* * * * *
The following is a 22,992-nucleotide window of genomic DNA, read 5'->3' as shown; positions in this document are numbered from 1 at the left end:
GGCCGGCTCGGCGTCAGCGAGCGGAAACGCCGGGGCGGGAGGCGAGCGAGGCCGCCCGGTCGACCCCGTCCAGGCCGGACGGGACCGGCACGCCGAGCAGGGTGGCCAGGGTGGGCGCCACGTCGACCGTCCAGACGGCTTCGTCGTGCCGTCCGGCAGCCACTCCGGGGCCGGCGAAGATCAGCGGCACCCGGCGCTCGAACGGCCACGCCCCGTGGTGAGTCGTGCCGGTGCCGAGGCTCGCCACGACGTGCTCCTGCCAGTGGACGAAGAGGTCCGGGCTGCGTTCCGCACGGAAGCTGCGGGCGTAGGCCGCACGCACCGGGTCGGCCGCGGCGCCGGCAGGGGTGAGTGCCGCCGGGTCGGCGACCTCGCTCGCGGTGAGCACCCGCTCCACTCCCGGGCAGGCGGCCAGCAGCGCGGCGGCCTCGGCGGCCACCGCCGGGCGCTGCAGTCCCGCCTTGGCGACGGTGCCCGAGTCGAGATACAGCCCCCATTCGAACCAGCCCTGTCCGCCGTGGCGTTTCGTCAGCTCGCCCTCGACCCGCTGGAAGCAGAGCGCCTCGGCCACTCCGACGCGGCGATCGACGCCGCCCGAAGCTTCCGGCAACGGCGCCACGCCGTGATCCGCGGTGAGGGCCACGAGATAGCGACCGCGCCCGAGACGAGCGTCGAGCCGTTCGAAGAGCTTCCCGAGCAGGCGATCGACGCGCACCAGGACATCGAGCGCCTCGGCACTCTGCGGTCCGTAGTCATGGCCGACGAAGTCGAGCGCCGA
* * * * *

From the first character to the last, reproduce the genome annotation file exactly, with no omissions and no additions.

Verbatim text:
The following is a 22,992-nucleotide window of genomic DNA, read 5'->3' as shown; positions in this document are numbered from 1 at the left end:
GGCCGGCTCGGCGTCAGCGAGCGGAAACGCCGGGGCGGGAGGCGAGCGAGGCCGCCCGGTCGACCCCGTCCAGGCCGGACGGGACCGGCACGCCGAGCAGGGTGGCCAGGGTGGGCGCCACGTCGACCGTCCAGACGGCTTCGTCGTGCCGTCCGGCAGCCACTCCGGGGCCGGCGAAGATCAGCGGCACCCGGCGCTCGAACGGCCACGCCCCGTGGTGAGTCGTGCCGGTGCCGAGGCTCGCCACGACGTGCTCCTGCCAGTGGACGAAGAGGTCCGGGCTGCGTTCCGCACGGAAGCTGCGGGCGTAGGCCGCACGCACCGGGTCGGCCGCGGCGCCGGCAGGGGTGAGTGCCGCCGGGTCGGCGACCTCGCTCGCGGTGAGCACCCGCTCCACTCCCGGGCAGGCGGCCAGCAGCGCGGCGGCCTCGGCGGCCACCGCCGGGCGCTGCAGTCCCGCCTTGGCGACGGTGCCCGAGTCGAGATACAGCCCCCATTCGAACCAGCCCTGTCCGCCGTGGCGTTTCGTCAGCTCGCCCTCGACCCGCTGGAAGCAGAGCGCCTCGGCCACTCCGACGCGGCGATCGACGCCGCCCGAAGCTTCCGGCAACGGCGCCACGCCGTGATCCGCGGTGAGGGCCACGAGATAGCGACCGCGCCCGAGACGAGCGTCGAGCCGTTCGAAGAGCTTCCCGAGCAGGCGATCGACGCGCACCAGGACATCGAGCGCCTCGGCACTCTGCGGTCCGTAGTCATGGCCGACGAAGTCGAGCGCCGA